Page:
DNA Chips Enlist in War on Cancer

Graphic: Cathleen Heard The boy had the classic symptoms of acute leukemia--low blood counts and tumor cells circulating in his bloodstream. But the diagnosis was tentative because the tumor cells looked atypical for leukemia. So doctors extracted RNA from the cells, made cDNAs from the RNA, and incubated the cDNAs with a chip bearing thousands of single-stranded gene fragments on its glass surface. The hybridization pattern suggested, surprisingly, that the boy had a muscle tumor. After confirm

By | February 21, 2000

Graphic: Cathleen Heard


The boy had the classic symptoms of acute leukemia--low blood counts and tumor cells circulating in his bloodstream. But the diagnosis was tentative because the tumor cells looked atypical for leukemia. So doctors extracted RNA from the cells, made cDNAs from the RNA, and incubated the cDNAs with a chip bearing thousands of single-stranded gene fragments on its glass surface. The hybridization pattern suggested, surprisingly, that the boy had a muscle tumor. After confirming the diagnosis by more traditional methods, doctors prescribed the appropriate drug therapy.

This actual case1 illustrates the emerging role of DNA chips, also called microarrays, in understanding, diagnosing, and treating cancer. The value of chips arises from the nature of the disease. When defective genes cause cells to divide uncontrollably, they also disturb gene-expression patterns. These patterns may provide clues into what's going wrong in a cell; at the very least, they can identify a tumor. The technological leap represented by DNA chips lies in their ability to simultaneously detect the expression patterns of thousands of genes. Earlier cancer studies, in contrast, typically examined a handful of genes at most.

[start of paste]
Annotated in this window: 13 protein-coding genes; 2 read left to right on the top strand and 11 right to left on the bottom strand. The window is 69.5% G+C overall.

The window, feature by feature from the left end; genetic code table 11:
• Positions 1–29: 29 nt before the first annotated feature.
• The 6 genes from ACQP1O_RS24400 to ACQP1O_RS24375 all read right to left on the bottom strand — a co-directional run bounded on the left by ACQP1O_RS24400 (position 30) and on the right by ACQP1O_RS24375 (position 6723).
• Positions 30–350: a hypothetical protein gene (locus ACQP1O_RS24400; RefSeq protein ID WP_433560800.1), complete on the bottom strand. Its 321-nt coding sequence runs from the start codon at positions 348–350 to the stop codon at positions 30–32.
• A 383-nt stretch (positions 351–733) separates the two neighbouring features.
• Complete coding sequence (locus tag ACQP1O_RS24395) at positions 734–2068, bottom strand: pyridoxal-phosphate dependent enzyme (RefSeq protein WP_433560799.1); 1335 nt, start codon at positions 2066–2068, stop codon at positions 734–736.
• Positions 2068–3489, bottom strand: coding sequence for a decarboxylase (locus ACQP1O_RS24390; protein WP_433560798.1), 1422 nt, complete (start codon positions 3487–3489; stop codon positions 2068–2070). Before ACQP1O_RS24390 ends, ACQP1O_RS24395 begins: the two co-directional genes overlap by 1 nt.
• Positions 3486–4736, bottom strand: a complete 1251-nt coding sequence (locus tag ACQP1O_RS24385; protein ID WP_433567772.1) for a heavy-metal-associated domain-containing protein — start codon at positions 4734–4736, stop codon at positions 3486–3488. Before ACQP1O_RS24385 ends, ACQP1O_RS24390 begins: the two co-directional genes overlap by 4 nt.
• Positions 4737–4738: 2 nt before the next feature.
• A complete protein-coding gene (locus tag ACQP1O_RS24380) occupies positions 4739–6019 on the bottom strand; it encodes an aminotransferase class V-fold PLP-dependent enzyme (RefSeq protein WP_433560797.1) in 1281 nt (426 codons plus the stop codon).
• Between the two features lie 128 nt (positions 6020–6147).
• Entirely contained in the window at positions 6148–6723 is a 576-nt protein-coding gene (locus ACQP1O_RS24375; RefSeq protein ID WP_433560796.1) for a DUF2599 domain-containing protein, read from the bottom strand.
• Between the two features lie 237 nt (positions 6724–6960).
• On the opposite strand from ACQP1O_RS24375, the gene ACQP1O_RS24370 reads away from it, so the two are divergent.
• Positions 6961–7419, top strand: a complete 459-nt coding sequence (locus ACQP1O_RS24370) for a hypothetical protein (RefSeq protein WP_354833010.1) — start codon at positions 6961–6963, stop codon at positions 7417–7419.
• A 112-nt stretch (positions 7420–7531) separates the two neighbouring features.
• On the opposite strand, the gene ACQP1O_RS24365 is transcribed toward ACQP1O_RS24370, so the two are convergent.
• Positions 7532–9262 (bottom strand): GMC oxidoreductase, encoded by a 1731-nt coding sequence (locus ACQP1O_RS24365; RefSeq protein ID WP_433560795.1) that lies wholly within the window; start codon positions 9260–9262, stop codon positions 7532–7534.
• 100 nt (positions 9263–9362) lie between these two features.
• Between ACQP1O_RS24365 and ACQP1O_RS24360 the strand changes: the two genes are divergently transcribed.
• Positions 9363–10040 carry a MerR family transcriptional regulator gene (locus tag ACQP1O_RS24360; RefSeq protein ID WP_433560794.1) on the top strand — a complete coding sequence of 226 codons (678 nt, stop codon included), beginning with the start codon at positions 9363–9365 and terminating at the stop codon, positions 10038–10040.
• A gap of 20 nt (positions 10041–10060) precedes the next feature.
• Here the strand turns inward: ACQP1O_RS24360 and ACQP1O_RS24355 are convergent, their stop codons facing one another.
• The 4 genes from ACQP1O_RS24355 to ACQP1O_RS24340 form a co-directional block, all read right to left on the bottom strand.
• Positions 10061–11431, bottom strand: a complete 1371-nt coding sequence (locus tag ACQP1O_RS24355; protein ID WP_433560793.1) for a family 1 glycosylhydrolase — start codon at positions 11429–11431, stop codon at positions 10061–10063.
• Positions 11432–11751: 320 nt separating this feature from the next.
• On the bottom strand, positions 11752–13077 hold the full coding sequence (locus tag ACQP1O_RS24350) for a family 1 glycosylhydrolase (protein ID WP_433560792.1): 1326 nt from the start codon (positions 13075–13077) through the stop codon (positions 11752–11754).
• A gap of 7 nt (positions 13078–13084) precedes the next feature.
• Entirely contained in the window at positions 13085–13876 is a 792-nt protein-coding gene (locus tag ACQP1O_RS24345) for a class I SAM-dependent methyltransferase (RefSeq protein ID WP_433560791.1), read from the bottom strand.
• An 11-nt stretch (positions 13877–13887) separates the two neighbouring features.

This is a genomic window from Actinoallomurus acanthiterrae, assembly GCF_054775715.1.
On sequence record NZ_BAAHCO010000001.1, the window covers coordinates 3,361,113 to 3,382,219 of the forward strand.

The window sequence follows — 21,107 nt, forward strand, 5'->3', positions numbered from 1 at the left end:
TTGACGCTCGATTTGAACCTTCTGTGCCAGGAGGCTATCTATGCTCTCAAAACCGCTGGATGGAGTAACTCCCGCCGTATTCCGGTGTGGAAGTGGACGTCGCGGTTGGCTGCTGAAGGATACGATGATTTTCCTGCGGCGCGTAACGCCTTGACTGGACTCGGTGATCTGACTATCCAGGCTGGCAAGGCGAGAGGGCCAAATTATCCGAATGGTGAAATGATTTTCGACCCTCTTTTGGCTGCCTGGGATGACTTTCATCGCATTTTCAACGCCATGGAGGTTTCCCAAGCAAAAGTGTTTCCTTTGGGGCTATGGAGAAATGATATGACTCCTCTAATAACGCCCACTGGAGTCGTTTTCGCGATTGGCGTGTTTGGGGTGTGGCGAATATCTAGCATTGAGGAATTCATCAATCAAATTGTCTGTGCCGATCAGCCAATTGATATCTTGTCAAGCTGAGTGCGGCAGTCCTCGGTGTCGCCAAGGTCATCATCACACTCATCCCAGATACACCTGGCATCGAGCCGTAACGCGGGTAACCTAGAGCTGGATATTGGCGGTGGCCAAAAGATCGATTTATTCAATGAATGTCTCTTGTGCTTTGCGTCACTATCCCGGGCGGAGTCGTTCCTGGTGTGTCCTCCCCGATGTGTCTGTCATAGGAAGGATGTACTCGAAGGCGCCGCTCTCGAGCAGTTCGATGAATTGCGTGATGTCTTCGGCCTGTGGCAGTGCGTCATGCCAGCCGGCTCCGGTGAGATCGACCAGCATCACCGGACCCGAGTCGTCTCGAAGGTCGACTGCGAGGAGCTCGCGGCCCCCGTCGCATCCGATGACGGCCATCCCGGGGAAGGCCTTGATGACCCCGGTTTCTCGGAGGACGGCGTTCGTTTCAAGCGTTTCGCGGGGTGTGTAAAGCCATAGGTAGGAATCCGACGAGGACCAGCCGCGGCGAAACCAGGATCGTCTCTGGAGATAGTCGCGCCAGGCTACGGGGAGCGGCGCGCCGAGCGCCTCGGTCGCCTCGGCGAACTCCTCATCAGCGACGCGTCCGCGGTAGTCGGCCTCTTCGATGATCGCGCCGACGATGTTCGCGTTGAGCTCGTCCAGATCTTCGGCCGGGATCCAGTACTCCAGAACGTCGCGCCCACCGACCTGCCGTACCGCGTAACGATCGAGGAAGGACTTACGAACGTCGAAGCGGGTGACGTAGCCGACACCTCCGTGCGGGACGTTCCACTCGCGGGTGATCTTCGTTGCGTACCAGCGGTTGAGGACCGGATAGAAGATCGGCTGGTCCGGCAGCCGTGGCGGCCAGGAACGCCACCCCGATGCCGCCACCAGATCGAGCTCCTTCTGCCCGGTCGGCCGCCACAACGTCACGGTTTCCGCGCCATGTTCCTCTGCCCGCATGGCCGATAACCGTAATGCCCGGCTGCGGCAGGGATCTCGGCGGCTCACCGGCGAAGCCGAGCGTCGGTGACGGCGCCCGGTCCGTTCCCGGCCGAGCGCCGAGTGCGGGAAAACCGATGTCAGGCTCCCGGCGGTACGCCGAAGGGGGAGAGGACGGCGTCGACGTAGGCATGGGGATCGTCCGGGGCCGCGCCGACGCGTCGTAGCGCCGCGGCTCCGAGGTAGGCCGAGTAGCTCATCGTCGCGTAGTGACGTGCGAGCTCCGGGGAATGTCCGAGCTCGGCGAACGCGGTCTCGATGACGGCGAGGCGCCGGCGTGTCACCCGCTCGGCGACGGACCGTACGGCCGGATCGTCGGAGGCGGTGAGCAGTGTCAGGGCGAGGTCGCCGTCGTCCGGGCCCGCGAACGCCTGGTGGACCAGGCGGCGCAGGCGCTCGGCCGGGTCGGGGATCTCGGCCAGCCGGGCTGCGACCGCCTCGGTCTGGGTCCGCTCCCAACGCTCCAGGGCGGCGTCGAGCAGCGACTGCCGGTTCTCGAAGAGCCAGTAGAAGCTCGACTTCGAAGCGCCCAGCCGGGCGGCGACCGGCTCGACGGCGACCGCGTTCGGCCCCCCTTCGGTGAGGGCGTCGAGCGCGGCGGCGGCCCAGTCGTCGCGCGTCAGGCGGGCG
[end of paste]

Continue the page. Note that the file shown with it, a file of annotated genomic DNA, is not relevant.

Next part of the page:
DNA chips are just starting to have an impact on the vast field of cancer research. Earlier this month, for example, a team of 31 academic and government researchers reported that chips could be used to characterize diffuse large B-cell lymphoma as two distinct diseases with large differences in survival rates.2 The potential utility of DNA chips, nevertheless, was grasped when they first became available in the mid-1990s. "We more or less committed right away to looking at cancer," recalls Patrick O. Brown, an associate professor of biochemistry at Stanford University School of Medicine and a pioneer in the field.3 He also cites a more practical reason to focus on cancer--the researcher's need for tissue samples. "People are generally reluctant to give up bits of their body," he observes. "The one exception is cancer."